The World They Created at Central Falls
Last December I wondered how long it would take to change the culture at Central Falls High School in Rhode Island. Under the best of circumstances, I thought, a turnaround would take at least three years, and that would require teachers and administrators working together to change expectations for kids. But first teachers would have to get past the shock and resentment of being fired and then rehired. Extra pay for an extended school day was not the magic balm to heal those wounds. That would take real expertise on the part of the administration, I thought, if it could be accomplished at all. I recalled what happens when teachers strike: Some schools never really recover as long as the majority of the teachers who walked out are still on staff.
By May I noted that it appeared that things were worse than ever in Central Falls. Faculty absenteeism had spiked and some teachers resigned. Teachers reported unreasonable stress, which, of course, filtered down to the kids.
As the school limps to the end of the school year, it appears that all the strife has been for naught. Almost 30 teachers have resigned. Teachers point to a complete lack of trust in their administrators, and the state education commissioner concurs. “If people aren’t working together, there’s no chance for [transformation] success,” says Deborah Gist.
In an interview a couple of days ago on NPR Gist says that Central Falls may eventually be shut down (which she said months ago) or turned into a charter school. In the meantime Rhode Island state legislators are wondering what the district did with the $1,000,000 in federal funds it received for the school’s transformation.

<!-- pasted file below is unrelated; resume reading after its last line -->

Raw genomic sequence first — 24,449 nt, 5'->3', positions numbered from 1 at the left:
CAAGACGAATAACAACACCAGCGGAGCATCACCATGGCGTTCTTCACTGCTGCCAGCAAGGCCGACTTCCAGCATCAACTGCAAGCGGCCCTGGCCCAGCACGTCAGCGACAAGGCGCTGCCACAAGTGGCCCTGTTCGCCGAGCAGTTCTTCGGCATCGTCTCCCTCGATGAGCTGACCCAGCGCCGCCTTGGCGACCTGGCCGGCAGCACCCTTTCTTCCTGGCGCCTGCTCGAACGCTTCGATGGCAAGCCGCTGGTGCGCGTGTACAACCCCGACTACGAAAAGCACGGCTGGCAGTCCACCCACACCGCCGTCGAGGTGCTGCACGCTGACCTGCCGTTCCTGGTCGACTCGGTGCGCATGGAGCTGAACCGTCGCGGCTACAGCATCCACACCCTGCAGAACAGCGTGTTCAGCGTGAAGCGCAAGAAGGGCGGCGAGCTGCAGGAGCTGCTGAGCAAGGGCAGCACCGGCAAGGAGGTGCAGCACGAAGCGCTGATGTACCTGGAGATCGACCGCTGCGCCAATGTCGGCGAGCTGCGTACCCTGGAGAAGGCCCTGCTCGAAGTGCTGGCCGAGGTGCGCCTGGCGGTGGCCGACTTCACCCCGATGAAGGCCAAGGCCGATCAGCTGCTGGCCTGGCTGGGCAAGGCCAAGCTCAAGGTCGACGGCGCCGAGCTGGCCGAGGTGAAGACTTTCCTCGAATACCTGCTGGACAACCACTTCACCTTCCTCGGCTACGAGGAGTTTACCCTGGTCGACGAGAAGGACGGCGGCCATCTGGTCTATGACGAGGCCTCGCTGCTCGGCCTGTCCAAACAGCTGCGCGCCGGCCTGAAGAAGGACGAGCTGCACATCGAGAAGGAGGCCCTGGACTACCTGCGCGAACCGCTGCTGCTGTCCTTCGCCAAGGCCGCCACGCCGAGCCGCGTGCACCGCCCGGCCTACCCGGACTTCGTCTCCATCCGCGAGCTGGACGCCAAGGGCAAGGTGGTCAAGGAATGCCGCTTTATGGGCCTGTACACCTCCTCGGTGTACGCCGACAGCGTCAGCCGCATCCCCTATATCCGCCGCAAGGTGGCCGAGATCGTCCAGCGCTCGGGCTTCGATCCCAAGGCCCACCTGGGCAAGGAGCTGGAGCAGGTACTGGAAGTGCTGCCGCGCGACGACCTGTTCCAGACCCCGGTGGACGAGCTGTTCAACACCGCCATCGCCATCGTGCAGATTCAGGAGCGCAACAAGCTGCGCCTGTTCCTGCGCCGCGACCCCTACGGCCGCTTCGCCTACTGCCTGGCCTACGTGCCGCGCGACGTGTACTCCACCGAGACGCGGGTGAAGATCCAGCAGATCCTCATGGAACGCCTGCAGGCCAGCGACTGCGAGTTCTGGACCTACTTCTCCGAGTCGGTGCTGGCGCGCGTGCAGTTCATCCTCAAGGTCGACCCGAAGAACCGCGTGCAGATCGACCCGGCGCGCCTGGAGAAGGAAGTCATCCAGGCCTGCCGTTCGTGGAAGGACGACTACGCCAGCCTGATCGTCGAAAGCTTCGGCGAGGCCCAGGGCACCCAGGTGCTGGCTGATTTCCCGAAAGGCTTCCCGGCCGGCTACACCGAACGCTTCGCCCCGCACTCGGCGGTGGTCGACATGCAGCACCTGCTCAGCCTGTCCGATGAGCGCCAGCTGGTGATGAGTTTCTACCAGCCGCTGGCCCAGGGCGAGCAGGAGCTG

I noted in an earlier blog Fordham reseacher David Stuit’s report, “Are Bad Schools Immortal?” Stuit tracked over 2000 low performing schools from 2003-4 to 2008-9. What he found was that roughly 80% of those schools were still low performing five years later, leading researchers to posit that it might be better to just close those schools from the get go. And if reform is attempted the way in was in Central Falls, he is right.
What lessons do we take from Central Falls? Well, here’s one: Politicians think that schools change by fiat. They think that we can undo mistakes, initiate lasting change, and reform school cultures in no time flat. They think that throwing money at a problem takes care of it. They think that mandating change makes change happen.
They are, of course, wrong. I don’t quibble with the need for reform; in fact, I agree with a lot of reformers’ ideas. But let me say again: Let’s take the time to do it right. Let’s work together, teachers and administrators. Let’s set realistic expectations for change.
What happened at Central Falls is a tragedy – or maybe a travesty.